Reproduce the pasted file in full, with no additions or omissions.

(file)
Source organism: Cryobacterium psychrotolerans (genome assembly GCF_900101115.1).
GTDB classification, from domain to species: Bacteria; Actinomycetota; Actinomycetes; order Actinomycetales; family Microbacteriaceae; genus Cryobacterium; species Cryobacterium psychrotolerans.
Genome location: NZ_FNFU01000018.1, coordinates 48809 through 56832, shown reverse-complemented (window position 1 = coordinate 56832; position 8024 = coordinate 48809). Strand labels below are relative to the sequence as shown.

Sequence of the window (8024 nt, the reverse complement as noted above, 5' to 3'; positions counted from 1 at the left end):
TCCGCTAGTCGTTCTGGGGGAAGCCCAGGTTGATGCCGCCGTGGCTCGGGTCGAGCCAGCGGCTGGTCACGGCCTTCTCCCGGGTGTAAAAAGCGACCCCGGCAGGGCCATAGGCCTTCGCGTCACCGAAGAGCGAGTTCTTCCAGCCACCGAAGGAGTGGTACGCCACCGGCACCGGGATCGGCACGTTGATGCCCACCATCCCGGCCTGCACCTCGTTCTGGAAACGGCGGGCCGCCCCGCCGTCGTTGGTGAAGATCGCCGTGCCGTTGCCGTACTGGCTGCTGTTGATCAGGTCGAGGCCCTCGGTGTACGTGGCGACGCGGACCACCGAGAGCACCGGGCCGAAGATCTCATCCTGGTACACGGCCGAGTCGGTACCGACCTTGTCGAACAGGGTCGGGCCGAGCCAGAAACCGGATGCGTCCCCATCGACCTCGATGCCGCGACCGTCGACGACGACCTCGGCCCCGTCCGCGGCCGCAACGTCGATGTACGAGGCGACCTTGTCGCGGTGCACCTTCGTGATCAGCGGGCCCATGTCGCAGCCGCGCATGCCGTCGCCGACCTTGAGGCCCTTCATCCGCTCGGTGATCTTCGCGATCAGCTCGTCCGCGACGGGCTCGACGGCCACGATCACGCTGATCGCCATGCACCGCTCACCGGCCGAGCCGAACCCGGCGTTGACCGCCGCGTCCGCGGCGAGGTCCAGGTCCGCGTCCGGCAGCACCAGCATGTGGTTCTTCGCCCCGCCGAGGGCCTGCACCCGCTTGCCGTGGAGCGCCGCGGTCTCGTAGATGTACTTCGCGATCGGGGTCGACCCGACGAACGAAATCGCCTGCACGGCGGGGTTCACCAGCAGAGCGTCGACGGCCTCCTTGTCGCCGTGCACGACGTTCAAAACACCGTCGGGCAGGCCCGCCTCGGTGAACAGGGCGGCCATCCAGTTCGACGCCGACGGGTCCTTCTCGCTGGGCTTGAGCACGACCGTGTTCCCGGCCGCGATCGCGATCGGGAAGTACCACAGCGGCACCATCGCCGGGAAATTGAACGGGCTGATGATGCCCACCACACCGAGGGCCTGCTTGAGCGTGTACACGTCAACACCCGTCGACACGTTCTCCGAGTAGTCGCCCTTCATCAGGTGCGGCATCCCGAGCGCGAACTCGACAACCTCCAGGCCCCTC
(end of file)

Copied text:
Source organism: Cryobacterium psychrotolerans (genome assembly GCF_900101115.1).
GTDB classification, from domain to species: Bacteria; Actinomycetota; Actinomycetes; order Actinomycetales; family Microbacteriaceae; genus Cryobacterium; species Cryobacterium psychrotolerans.
Genome location: NZ_FNFU01000018.1, coordinates 48809 through 56832, shown reverse-complemented (window position 1 = coordinate 56832; position 8024 = coordinate 48809). Strand labels below are relative to the sequence as shown.

Sequence of the window (8024 nt, the reverse complement as noted above, 5' to 3'; positions counted from 1 at the left end):
TCCGCTAGTCGTTCTGGGGGAAGCCCAGGTTGATGCCGCCGTGGCTCGGGTCGAGCCAGCGGCTGGTCACGGCCTTCTCCCGGGTGTAAAAAGCGACCCCGGCAGGGCCATAGGCCTTCGCGTCACCGAAGAGCGAGTTCTTCCAGCCACCGAAGGAGTGGTACGCCACCGGCACCGGGATCGGCACGTTGATGCCCACCATCCCGGCCTGCACCTCGTTCTGGAAACGGCGGGCCGCCCCGCCGTCGTTGGTGAAGATCGCCGTGCCGTTGCCGTACTGGCTGCTGTTGATCAGGTCGAGGCCCTCGGTGTACGTGGCGACGCGGACCACCGAGAGCACCGGGCCGAAGATCTCATCCTGGTACACGGCCGAGTCGGTACCGACCTTGTCGAACAGGGTCGGGCCGAGCCAGAAACCGGATGCGTCCCCATCGACCTCGATGCCGCGACCGTCGACGACGACCTCGGCCCCGTCCGCGGCCGCAACGTCGATGTACGAGGCGACCTTGTCGCGGTGCACCTTCGTGATCAGCGGGCCCATGTCGCAGCCGCGCATGCCGTCGCCGACCTTGAGGCCCTTCATCCGCTCGGTGATCTTCGCGATCAGCTCGTCCGCGACGGGCTCGACGGCCACGATCACGCTGATCGCCATGCACCGCTCACCGGCCGAGCCGAACCCGGCGTTGACCGCCGCGTCCGCGGCGAGGTCCAGGTCCGCGTCCGGCAGCACCAGCATGTGGTTCTTCGCCCCGCCGAGGGCCTGCACCCGCTTGCCGTGGAGCGCCGCGGTCTCGTAGATGTACTTCGCGATCGGGGTCGACCCGACGAACGAAATCGCCTGCACGGCGGGGTTCACCAGCAGAGCGTCGACGGCCTCCTTGTCGCCGTGCACGACGTTCAAAACACCGTCGGGCAGGCCCGCCTCGGTGAACAGGGCGGCCATCCAGTTCGACGCCGACGGGTCCTTCTCGCTGGGCTTGAGCACGACCGTGTTCCCGGCCGCGATCGCGATCGGGAAGTACCACAGCGGCACCATCGCCGGGAAATTGAACGGGCTGATGATGCCCACCACACCGAGGGCCTGCTTGAGCGTGTACACGTCAACACCCGTCGACACGTTCTCCGAGTAGTCGCCCTTCATCAGGTGCGGCATCCCGAGCGCGAACTCGACAACCTCCAGGCCCCTC